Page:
12. Choosing Right MySQL Filesystem
Choosing the right filesystem is vital for your databases. Most important things you need to consider here are – data integrity, performance and ease of administration.
As per MariaDB’s recommendations, the best file systems are XFS, Ext4 and Btrfs. All of them are enterprise journaling filesystems that can be used with very large files and large storage volumes.
Below you can find some useful information about the three filesystems:
|Maximum filesystem size||8EB||1EB||16EB|
|Maximum file size||8EB||16TB||16EB|
The pros and cons of the Linux filesystems have been extensively covered in our article:
13. Set MySQL max_allowed_packet
MySQL splits data into packets. Usually a single packet is considered a row that is sent to a client. The
max_allowed_packet directive defines the maximum size of packet that can be sent.
Setting this value too low can cause a query to stall and you will receive an error in your MySQL error log. It is recommended to set the value to the size of your largest packet.
14. Check MySQL Performance Tuning
Measuring your MySQL/MariaDB performance is something that you should do on regular basis. This will help you see if something in the resource usage changes or needs to be improved.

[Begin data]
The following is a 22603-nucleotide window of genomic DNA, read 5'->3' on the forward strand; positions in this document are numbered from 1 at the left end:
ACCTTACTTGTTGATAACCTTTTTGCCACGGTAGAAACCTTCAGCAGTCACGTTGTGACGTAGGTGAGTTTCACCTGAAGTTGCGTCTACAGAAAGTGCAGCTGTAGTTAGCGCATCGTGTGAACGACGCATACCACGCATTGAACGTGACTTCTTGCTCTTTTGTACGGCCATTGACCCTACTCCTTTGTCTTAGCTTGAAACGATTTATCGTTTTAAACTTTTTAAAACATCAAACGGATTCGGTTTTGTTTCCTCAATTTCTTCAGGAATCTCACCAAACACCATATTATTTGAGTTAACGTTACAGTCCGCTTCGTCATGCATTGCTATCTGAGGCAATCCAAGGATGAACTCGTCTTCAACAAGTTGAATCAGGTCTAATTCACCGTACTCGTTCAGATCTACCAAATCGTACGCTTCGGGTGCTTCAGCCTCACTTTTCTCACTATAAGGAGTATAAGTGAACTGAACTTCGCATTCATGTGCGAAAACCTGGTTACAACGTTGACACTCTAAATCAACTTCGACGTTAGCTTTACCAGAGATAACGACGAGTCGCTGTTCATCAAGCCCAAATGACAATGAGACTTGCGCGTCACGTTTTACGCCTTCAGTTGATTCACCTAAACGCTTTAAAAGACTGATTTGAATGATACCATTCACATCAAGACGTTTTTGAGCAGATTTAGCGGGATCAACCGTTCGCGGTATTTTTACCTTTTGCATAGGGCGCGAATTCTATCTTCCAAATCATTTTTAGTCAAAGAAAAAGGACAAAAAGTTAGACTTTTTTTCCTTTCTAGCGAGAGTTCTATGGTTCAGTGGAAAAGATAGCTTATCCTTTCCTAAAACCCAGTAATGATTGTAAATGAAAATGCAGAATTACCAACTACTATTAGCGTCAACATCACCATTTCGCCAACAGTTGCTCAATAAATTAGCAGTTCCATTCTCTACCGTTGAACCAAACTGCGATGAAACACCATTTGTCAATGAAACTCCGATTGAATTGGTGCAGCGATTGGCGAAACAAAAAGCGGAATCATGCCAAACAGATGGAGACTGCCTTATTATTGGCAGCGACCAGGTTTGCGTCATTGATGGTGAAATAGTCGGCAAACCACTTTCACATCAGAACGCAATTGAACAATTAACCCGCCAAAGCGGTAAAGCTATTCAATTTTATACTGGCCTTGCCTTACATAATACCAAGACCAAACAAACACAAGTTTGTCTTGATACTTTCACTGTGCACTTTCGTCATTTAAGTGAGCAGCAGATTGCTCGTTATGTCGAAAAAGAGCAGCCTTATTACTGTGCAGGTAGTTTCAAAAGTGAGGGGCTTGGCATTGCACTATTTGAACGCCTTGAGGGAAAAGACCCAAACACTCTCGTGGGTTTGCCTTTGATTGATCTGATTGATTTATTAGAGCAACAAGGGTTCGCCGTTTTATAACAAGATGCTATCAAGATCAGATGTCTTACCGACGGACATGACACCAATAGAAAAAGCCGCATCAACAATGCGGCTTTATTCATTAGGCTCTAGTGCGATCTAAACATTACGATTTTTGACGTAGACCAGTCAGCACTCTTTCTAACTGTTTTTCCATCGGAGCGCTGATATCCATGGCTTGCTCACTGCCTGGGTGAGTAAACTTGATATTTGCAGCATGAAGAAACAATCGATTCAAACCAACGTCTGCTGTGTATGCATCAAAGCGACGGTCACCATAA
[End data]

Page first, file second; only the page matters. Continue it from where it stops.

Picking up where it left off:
There are plenty of tools available for benchmarking, but I would like to suggest you one that is simple and easy to use. The tool is called mysqltuner.
To download and run it, use the following set of commands:
# wget https://github.com/major/MySQLTuner-perl/tarball/master # tar xf master # cd major-MySQLTuner-perl-993bc18/ # ./mysqltuner.pl
You will receive a detailed report about your MySQL usage and recommendation tips. Here is a sample output of default MariaDB installation:
15. Optimize and Repair MySQL Databases
Sometimes MySQL/MariaDB database tables get crashed quite easily, especially when unexpected server shut down, sudden file system corruption or during copy operation, when database is still accessed. Surprisingly, there is a free open source tool called ‘mysqlcheck‘, which automatically check, repair and optimize databases of all tables in Linux.
# mysqlcheck -u root -p --auto-repair --check --optimize --all-databases # mysqlcheck -u root -p --auto-repair --check --optimize databasename
That’s it! I hope you have found the above article useful and help you tune up your MySQL server. As always if you have any further questions or comments, please submit them in the comment section below.